Jazzed about an archive!

   Posted by: rring   in Visiting researcher

[Postted by Mario Dunkel, a visiting scholar from TU Dortmund University, Germany]

[Image: W.C. Handy in Battery Park, 1954]

I am currently working on a project that explores early jazz historiography, and I found several fascinating documents in Trinity College’s Edward “Abbe” Niles Collection. Abbe Niles was an early blues and jazz critic, mostly active in the mid to late 1920s. He was close friends with several musicians, including W. C. Handy. Since Niles was also trained as a lawyer, he would often assist Handy with copyright issues and other legal matters. In the mid-1920s, Niles became THE American blues and jazz critic. Together with Handy, he co-edited an amazing volume on blues music (Blues: An Anthology). In 1928 he wrote the Encyclopedia Britannica‘s first entry on jazz.

Some of the most interesting documents of Trinity’s Abbe Niles Collection are the letters that Handy sent to Niles in 1926 when they were working on the book Blues: An Anthology. Niles had sent Handy a draft of his preface (“Sad Horns”) for this collection of blues music, based on interviews that he had conducted with Handy. From Handy’s letters we can learn a lot about Niles’ image of Handy and his music. We also see how several parts of Niles’ manuscript conflicted with Handy’s ideas and how the preface, in the end, became a collaborative project.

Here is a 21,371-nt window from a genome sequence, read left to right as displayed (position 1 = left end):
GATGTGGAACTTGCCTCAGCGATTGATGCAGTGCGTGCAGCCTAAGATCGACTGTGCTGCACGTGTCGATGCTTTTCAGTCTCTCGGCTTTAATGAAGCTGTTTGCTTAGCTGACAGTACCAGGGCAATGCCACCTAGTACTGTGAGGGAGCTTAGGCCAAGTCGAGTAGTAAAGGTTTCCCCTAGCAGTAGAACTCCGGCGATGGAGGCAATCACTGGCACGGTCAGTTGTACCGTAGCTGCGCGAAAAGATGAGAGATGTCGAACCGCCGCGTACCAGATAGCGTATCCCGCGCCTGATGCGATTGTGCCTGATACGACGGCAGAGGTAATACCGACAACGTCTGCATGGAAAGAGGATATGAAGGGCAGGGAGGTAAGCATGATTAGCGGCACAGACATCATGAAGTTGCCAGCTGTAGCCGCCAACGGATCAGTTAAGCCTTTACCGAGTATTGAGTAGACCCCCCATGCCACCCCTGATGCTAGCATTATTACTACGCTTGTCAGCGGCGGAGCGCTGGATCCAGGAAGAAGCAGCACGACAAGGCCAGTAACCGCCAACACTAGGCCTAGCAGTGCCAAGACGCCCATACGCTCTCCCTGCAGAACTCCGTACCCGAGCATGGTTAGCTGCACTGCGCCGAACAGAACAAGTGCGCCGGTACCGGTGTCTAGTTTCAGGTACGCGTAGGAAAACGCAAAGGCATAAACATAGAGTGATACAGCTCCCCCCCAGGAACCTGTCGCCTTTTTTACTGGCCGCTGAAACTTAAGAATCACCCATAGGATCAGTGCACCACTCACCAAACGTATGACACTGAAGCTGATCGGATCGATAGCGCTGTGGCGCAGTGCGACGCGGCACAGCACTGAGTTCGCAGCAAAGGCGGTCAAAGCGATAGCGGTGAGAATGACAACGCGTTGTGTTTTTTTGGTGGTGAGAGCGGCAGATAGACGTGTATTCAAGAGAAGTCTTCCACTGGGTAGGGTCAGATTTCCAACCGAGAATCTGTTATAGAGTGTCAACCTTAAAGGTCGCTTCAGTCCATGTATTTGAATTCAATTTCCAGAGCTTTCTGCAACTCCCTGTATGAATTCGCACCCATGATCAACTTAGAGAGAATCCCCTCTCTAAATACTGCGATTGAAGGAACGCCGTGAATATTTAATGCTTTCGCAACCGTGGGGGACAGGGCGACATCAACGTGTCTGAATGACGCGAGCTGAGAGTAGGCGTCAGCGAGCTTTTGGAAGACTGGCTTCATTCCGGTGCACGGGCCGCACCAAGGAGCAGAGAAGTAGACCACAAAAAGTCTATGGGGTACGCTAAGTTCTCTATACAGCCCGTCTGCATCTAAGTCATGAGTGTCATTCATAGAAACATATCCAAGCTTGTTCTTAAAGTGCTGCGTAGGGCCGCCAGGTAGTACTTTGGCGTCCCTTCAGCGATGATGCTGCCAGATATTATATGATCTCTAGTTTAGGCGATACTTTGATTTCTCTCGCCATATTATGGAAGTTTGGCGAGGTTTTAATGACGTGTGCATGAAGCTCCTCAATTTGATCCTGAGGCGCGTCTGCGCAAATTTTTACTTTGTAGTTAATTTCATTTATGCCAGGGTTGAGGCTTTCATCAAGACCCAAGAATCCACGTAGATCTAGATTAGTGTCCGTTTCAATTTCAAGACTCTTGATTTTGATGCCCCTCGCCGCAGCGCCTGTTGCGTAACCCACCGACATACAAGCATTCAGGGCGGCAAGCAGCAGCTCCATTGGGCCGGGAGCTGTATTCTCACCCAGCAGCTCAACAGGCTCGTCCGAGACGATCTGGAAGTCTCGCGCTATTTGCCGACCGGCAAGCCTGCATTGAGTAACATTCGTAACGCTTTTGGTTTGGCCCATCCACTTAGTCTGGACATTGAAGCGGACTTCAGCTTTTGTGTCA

The Abbe Niles Collection also includes a number of correspondences between Niles and other major musicians of the 1920 such as Irving Berlin, George Gershwin, and many more. It’s a true treasure for scholars working on 1920s jazz and blues.

This entry was posted on Wednesday, March 6th, 2013 at 4:39 pm and is filed under Visiting researcher. You can follow any responses to this entry through the RSS 2.0 feed. Both comments and pings are currently closed.

Comments are closed at this time.